4

Suppose I create some widget, and decide to share it with Github. In this widget project, there's some configuration/preferences file. I need to share what the values being set are, so that if anyone else wished their own widget they'd know what to set. But I don't necessarily want or need to share my own settings.

This would be a case in which some/all of the settings have no concept of a 'default' - they all need to be explicitly set by the programmer.

I thought I was going to find an answer in this question, but really that (or at least it's answers) are more focussed on keeping things secret. I don't need to share in confidence - I just don't need to share.


In essence, I need to deploy Foo := 'Bar', but commit/push/share Foo :=.

What's the best way of handling this in Git?

Some possible solutions:

  1. Commit the unpopulated file; don't include in later commits with preferences set. Disadvantage: if I add a new setting later, need to remove all values to commit it, and then set them again.
  2. Set the values by import/inclusion (as applicable for the language) to ensure an upfront (and less confusing than it might otherwise be) error; clearly state requirements in a readme. Disadvantage: noone likes errors.
  3. Branches? I've never really had the need to use multiple, but I have a feeling the 'right' way to do this might be an un-pushed 'deploy' branch with the values set, and unset in the pushed 'master' branch; just deal with the merge conflicts as they arise on adding new properties? Maybe? Same disadvantage as (1) really, but maybe it's the better practice?
  • Why do you think there no acceptable default values? I can't really think of anything that can't have a "dummy" value e.g. 127.0.0.1 for an IP address or fakedomain.com for a domain name. – Dave Nay Jul 18 '15 at 15:37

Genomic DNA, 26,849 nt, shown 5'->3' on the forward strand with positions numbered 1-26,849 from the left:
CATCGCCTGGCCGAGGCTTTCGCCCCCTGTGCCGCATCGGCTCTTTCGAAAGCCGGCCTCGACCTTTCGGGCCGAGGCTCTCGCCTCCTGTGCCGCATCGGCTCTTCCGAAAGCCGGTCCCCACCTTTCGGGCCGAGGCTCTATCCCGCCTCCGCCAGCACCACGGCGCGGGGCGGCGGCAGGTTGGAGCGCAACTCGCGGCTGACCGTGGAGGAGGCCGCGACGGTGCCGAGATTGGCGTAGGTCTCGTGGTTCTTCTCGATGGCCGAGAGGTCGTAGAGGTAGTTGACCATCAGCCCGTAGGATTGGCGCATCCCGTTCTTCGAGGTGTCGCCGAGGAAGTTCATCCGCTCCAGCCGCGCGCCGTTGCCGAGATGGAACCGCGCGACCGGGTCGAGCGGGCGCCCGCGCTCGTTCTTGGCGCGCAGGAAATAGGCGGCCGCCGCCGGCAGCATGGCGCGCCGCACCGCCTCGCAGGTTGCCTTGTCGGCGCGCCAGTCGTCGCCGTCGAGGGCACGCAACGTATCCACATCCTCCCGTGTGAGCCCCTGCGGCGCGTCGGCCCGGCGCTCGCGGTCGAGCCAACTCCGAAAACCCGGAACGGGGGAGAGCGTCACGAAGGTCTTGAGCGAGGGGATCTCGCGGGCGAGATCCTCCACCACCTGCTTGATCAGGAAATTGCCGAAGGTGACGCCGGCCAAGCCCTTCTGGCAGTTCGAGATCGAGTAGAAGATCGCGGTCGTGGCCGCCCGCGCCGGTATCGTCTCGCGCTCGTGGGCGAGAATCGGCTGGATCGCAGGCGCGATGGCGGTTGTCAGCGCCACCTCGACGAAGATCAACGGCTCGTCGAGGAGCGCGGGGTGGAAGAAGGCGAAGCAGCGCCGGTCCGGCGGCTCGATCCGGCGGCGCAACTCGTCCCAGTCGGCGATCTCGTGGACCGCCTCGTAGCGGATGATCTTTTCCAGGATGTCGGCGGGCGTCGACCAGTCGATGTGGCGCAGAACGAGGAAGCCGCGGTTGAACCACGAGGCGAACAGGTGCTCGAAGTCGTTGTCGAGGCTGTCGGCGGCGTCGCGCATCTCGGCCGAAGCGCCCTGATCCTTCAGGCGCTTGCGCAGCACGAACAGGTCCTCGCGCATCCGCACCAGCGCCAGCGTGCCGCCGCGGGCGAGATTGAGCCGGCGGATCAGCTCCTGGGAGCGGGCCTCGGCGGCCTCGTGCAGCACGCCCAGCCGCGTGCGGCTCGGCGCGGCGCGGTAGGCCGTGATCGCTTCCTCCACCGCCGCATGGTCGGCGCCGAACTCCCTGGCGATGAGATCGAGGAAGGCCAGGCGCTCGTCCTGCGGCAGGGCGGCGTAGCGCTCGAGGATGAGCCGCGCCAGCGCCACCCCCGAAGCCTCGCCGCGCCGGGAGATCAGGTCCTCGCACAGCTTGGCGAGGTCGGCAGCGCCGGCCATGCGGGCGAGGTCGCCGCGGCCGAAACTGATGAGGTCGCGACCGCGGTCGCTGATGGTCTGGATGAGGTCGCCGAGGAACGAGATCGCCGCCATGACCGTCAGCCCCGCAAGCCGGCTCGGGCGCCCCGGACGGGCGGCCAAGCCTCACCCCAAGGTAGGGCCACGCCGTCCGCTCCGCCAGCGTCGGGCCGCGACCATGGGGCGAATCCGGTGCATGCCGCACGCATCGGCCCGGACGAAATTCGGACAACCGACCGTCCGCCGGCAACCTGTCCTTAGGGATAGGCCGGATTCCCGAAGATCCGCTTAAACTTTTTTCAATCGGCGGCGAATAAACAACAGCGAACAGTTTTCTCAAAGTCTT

• @DaveNay Okay, dummy values, sure. But I suppose then my situation is even slightly worse - I need to commit different values, to those I deploy. I guess I was wrong to focus on needing "no value" -- my issue really is "deploy different to what I share". e.g. If I deploy name := 'Ollie', I would commit something like name := 'Your name here'. – OJFord Jul 18 '15 at 15:41
  • Downvote reason? – OJFord Jul 18 '15 at 16:10
4

I would go with a modified version of scenario 1. Instead of adding your real configuration file to the repo, add a prototype config file. When the widget first runs, it detects if the config file is present or not. If not present, it renames the prototype file and then loads it. The prototype file can have sane default values (might no "work" but don't crash the widget).

This will allow you to have your local config file (which is never committed, but should probably be backed up) as well as a version that can be publicly pushed that doesn't contain your private information.

  • Thanks, I like this solution. Still two files to edit on any change, but I suppose that's unavoidable really since they'd almost certainly conflict every time. – OJFord Jul 18 '15 at 16:14
3

So the idea is: If I check out your git repository, I get a config file template, where I need to fill in the proper values, and you cannot know what the correct values would be for me. In that case, your config file should obviously have plenty of documentation, and building / running the project should fail as early as possible for me if I don't make the necessary changes. It should also be hard for me to commit my fixed config file so it doesn't get distributed by accident (for the same reason that you don't commit your actual config file).

I'd check in a template file, make sure that the whole project is set up so that the template file doesn't become part of the build, and add instructions for me how to create the correct config file, and setup your project so that the correct config file is needed to build. You can else setup git so that it will ignore the config file.

  • Oh nice, thanks! That makes things clearer actually. So I could commit the .gitignore with the config file to ensure others don't accidentally commit it -- and this also sets an expected name, which I can then look for, if it doesn't exist, error with "no config file, see template" or similar. – OJFord Jul 18 '15 at 23:38
  • There's still an issue with detecting/merging when fields are added - but the more I think about it the more I realise that's really just a disadvantage of using a source file as opposed to db. – OJFord Jul 18 '15 at 23:40
1

My first thought is: Don't store the populated config file in git at all. Put the unpopulated file in git and on installation or first run, create the populated file in another place. If the configuration is user specific, this other place would be in:

  • Windows: %APPDATA%
  • Linux: a dot file or a dot folder in the user's home directory. Something like ~/.myapp_config
  • Mac OS X: the user's Library folder, probably in a subdirectory for your app.

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